The signing by the American president of new anti-Russian sanctions and the rather sharp reaction to them by a number of European politicians have raised hopes among Russian political analysts close to the Kremlin of a reassessment of Europe’s as yet negative attitude toward Russia.
Trump is the spectator at a game that has slipped out of his control.
The Russian leadership won’t swap Russian people in need of help for sanctions relief.
"Linking the reduction of the number of personnel with obtaining visas doesn’t stand up to such criticism, because the Americans haven’t written, haven’t dictated, and haven’t pointed out who they’ve sent home and who they’ve left in Russia."
Now that he’s clearly come out on the side of an ideology of hatred, violence, and aggression − the mask has been thrown off once and for all.
Besides, the Kremlin sees the U.S. threat as bluff, given the still raging debate in Washington on whether the U.S. really needs to get into another proxy war with Russia, having just lost the one in Syria.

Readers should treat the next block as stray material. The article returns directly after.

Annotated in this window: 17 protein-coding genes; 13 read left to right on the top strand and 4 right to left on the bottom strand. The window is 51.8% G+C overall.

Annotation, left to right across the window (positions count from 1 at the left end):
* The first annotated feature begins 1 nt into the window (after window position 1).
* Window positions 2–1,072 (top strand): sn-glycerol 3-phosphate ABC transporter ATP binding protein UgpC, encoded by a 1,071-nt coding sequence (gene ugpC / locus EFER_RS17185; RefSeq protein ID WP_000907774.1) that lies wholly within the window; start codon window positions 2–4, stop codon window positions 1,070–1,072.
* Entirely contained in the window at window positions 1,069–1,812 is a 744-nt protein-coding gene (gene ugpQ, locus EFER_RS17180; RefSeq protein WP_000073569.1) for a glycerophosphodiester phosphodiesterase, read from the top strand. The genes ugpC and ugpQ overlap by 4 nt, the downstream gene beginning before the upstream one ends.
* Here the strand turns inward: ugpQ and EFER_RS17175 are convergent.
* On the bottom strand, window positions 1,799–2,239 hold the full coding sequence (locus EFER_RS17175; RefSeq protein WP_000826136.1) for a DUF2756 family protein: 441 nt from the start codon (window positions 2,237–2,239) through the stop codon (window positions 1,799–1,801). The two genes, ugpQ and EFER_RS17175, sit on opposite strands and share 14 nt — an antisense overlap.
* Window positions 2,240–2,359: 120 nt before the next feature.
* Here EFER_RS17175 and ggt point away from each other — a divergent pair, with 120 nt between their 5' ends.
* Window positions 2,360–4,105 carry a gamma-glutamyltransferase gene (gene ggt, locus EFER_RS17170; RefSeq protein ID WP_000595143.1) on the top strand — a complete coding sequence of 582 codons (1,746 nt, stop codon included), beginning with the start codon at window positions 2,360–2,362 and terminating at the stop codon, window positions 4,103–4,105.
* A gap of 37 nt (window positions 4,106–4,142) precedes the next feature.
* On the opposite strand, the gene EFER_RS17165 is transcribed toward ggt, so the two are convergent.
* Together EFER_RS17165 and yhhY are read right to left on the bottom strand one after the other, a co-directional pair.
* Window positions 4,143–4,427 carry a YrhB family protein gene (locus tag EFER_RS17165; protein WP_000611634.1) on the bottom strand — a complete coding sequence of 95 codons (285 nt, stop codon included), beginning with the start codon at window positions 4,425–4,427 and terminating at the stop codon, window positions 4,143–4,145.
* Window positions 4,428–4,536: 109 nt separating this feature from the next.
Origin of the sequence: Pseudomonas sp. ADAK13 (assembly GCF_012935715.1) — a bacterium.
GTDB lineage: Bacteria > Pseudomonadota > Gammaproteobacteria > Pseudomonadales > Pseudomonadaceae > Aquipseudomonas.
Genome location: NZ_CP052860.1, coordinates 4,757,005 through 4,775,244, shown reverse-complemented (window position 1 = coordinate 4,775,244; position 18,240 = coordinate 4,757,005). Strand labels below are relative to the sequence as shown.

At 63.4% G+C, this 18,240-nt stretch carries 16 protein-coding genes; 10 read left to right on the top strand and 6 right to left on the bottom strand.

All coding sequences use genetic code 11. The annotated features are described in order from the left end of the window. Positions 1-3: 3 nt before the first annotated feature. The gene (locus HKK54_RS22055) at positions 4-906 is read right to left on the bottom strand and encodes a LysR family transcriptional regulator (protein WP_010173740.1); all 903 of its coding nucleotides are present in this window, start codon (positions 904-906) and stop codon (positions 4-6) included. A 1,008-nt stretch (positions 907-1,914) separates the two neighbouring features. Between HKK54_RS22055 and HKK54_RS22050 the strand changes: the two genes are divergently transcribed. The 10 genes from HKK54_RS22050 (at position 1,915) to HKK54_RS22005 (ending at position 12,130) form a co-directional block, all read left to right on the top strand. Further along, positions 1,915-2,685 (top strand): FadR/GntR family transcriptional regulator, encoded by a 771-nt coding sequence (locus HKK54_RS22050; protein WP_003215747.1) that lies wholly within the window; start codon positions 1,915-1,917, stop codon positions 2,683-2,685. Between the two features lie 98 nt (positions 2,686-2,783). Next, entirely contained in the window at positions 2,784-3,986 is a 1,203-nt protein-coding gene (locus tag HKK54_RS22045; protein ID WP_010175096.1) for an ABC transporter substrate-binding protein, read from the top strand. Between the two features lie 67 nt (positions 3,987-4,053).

<i>Trump speaks sarcastically about the removal of U.S. officials from Russia, but a lack of personnel paralyzes the State Department.</i>
Donald Trump doesn’t seem to care about the employment issues at the State Department. The U.S. president once again challenged the political orthodoxy on Thursday by [Read more]
Recently, President Trump formally signed a bill imposing sanctions on Russia, putting an end to a discussion that had lasted for several days. No matter the extent to which Trump did it because he had no other alternative or the extent to which Russia would be disappointed, the decision to carry out a new round of [Read more]
Anything is possible. Even if, for the time being, it is just a verbal escalation, there is no guarantee that a nuclear war will not break out between the United States and North Korea.
In response to American accusations of human rights violations in the Soviet Union and a lack of democracy, Moscow cheerfully replied, “But you lynch blacks.”